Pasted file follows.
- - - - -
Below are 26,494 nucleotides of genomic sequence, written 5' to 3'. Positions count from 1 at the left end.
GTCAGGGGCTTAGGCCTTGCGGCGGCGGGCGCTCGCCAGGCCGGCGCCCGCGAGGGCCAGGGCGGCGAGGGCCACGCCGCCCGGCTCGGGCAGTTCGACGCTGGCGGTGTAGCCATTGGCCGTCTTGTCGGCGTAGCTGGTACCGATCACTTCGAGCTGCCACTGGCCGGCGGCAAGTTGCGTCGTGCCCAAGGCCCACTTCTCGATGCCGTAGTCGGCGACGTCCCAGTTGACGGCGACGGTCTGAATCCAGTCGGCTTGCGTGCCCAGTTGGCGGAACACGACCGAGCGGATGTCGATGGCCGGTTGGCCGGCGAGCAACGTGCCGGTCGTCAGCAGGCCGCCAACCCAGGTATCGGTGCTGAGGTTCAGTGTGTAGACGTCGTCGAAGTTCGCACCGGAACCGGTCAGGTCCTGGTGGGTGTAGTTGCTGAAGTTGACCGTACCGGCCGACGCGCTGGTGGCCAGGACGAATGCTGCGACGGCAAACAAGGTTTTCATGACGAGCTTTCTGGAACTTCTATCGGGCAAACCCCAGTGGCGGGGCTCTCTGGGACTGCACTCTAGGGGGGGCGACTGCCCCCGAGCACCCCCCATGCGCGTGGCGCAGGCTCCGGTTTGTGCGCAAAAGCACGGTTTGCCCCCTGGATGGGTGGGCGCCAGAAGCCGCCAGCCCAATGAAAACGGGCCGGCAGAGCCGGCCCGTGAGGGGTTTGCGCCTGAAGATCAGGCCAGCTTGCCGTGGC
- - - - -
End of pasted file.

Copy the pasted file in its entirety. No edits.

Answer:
Below are 26,494 nucleotides of genomic sequence, written 5' to 3'. Positions count from 1 at the left end.
GTCAGGGGCTTAGGCCTTGCGGCGGCGGGCGCTCGCCAGGCCGGCGCCCGCGAGGGCCAGGGCGGCGAGGGCCACGCCGCCCGGCTCGGGCAGTTCGACGCTGGCGGTGTAGCCATTGGCCGTCTTGTCGGCGTAGCTGGTACCGATCACTTCGAGCTGCCACTGGCCGGCGGCAAGTTGCGTCGTGCCCAAGGCCCACTTCTCGATGCCGTAGTCGGCGACGTCCCAGTTGACGGCGACGGTCTGAATCCAGTCGGCTTGCGTGCCCAGTTGGCGGAACACGACCGAGCGGATGTCGATGGCCGGTTGGCCGGCGAGCAACGTGCCGGTCGTCAGCAGGCCGCCAACCCAGGTATCGGTGCTGAGGTTCAGTGTGTAGACGTCGTCGAAGTTCGCACCGGAACCGGTCAGGTCCTGGTGGGTGTAGTTGCTGAAGTTGACCGTACCGGCCGACGCGCTGGTGGCCAGGACGAATGCTGCGACGGCAAACAAGGTTTTCATGACGAGCTTTCTGGAACTTCTATCGGGCAAACCCCAGTGGCGGGGCTCTCTGGGACTGCACTCTAGGGGGGGCGACTGCCCCCGAGCACCCCCCATGCGCGTGGCGCAGGCTCCGGTTTGTGCGCAAAAGCACGGTTTGCCCCCTGGATGGGTGGGCGCCAGAAGCCGCCAGCCCAATGAAAACGGGCCGGCAGAGCCGGCCCGTGAGGGGTTTGCGCCTGAAGATCAGGCCAGCTTGCCGTGGC